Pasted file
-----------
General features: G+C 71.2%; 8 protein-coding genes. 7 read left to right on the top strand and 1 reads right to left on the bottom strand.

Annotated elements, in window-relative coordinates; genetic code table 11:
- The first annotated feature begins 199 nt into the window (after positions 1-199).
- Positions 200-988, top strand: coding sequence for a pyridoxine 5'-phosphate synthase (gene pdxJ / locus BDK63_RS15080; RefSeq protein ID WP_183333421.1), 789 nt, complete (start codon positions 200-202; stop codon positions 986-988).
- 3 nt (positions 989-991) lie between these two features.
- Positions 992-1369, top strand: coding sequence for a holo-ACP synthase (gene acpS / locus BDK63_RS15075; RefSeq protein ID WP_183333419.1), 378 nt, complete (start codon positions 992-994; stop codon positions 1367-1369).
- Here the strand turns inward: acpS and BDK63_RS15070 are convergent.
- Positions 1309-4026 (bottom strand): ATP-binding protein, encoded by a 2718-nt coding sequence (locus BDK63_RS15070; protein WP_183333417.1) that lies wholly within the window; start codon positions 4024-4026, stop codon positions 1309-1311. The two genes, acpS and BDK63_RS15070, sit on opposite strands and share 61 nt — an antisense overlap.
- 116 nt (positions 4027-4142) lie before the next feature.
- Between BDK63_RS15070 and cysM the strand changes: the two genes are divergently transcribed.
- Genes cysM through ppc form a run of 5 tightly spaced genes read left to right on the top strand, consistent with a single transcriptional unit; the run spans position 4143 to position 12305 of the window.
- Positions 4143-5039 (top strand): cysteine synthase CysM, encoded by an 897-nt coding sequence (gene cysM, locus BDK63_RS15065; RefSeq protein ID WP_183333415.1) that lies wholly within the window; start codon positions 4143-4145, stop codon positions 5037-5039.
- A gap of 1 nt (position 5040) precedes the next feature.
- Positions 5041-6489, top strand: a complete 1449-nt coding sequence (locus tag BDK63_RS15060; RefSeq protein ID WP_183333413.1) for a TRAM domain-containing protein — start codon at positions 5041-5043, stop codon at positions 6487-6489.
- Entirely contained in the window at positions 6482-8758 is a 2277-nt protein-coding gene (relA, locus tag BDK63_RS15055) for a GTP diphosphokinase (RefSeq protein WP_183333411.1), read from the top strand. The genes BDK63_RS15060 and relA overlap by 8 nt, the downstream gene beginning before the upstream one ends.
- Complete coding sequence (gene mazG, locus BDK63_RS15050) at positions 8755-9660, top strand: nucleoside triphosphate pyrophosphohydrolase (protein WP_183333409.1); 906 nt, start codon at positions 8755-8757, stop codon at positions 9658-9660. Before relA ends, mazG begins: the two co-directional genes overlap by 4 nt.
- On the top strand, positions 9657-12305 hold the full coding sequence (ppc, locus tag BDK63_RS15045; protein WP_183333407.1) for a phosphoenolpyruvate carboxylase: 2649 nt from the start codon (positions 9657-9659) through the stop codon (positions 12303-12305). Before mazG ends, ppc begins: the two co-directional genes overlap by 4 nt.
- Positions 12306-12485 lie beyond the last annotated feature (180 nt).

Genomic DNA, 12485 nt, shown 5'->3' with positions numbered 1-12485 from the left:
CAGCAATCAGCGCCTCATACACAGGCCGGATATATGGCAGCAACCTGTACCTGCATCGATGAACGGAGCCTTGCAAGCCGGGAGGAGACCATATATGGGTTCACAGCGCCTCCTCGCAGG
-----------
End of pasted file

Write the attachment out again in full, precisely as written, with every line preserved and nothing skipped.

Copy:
General features: G+C 71.2%; 8 protein-coding genes. 7 read left to right on the top strand and 1 reads right to left on the bottom strand.

Annotated elements, in window-relative coordinates; genetic code table 11:
- The first annotated feature begins 199 nt into the window (after positions 1-199).
- Positions 200-988, top strand: coding sequence for a pyridoxine 5'-phosphate synthase (gene pdxJ / locus BDK63_RS15080; RefSeq protein ID WP_183333421.1), 789 nt, complete (start codon positions 200-202; stop codon positions 986-988).
- 3 nt (positions 989-991) lie between these two features.
- Positions 992-1369, top strand: coding sequence for a holo-ACP synthase (gene acpS / locus BDK63_RS15075; RefSeq protein ID WP_183333419.1), 378 nt, complete (start codon positions 992-994; stop codon positions 1367-1369).
- Here the strand turns inward: acpS and BDK63_RS15070 are convergent.
- Positions 1309-4026 (bottom strand): ATP-binding protein, encoded by a 2718-nt coding sequence (locus BDK63_RS15070; protein WP_183333417.1) that lies wholly within the window; start codon positions 4024-4026, stop codon positions 1309-1311. The two genes, acpS and BDK63_RS15070, sit on opposite strands and share 61 nt — an antisense overlap.
- 116 nt (positions 4027-4142) lie before the next feature.
- Between BDK63_RS15070 and cysM the strand changes: the two genes are divergently transcribed.
- Genes cysM through ppc form a run of 5 tightly spaced genes read left to right on the top strand, consistent with a single transcriptional unit; the run spans position 4143 to position 12305 of the window.
- Positions 4143-5039 (top strand): cysteine synthase CysM, encoded by an 897-nt coding sequence (gene cysM, locus BDK63_RS15065; RefSeq protein ID WP_183333415.1) that lies wholly within the window; start codon positions 4143-4145, stop codon positions 5037-5039.
- A gap of 1 nt (position 5040) precedes the next feature.
- Positions 5041-6489, top strand: a complete 1449-nt coding sequence (locus tag BDK63_RS15060; RefSeq protein ID WP_183333413.1) for a TRAM domain-containing protein — start codon at positions 5041-5043, stop codon at positions 6487-6489.
- Entirely contained in the window at positions 6482-8758 is a 2277-nt protein-coding gene (relA, locus tag BDK63_RS15055) for a GTP diphosphokinase (RefSeq protein WP_183333411.1), read from the top strand. The genes BDK63_RS15060 and relA overlap by 8 nt, the downstream gene beginning before the upstream one ends.
- Complete coding sequence (gene mazG, locus BDK63_RS15050) at positions 8755-9660, top strand: nucleoside triphosphate pyrophosphohydrolase (protein WP_183333409.1); 906 nt, start codon at positions 8755-8757, stop codon at positions 9658-9660. Before relA ends, mazG begins: the two co-directional genes overlap by 4 nt.
- On the top strand, positions 9657-12305 hold the full coding sequence (ppc, locus tag BDK63_RS15045; protein WP_183333407.1) for a phosphoenolpyruvate carboxylase: 2649 nt from the start codon (positions 9657-9659) through the stop codon (positions 12303-12305). Before mazG ends, ppc begins: the two co-directional genes overlap by 4 nt.
- Positions 12306-12485 lie beyond the last annotated feature (180 nt).

Genomic DNA, 12485 nt, shown 5'->3' with positions numbered 1-12485 from the left:
CAGCAATCAGCGCCTCATACACAGGCCGGATATATGGCAGCAACCTGTACCTGCATCGATGAACGGAGCCTTGCAAGCCGGGAGGAGACCATATATGGGTTCACAGCGCCTCCTCGCAGG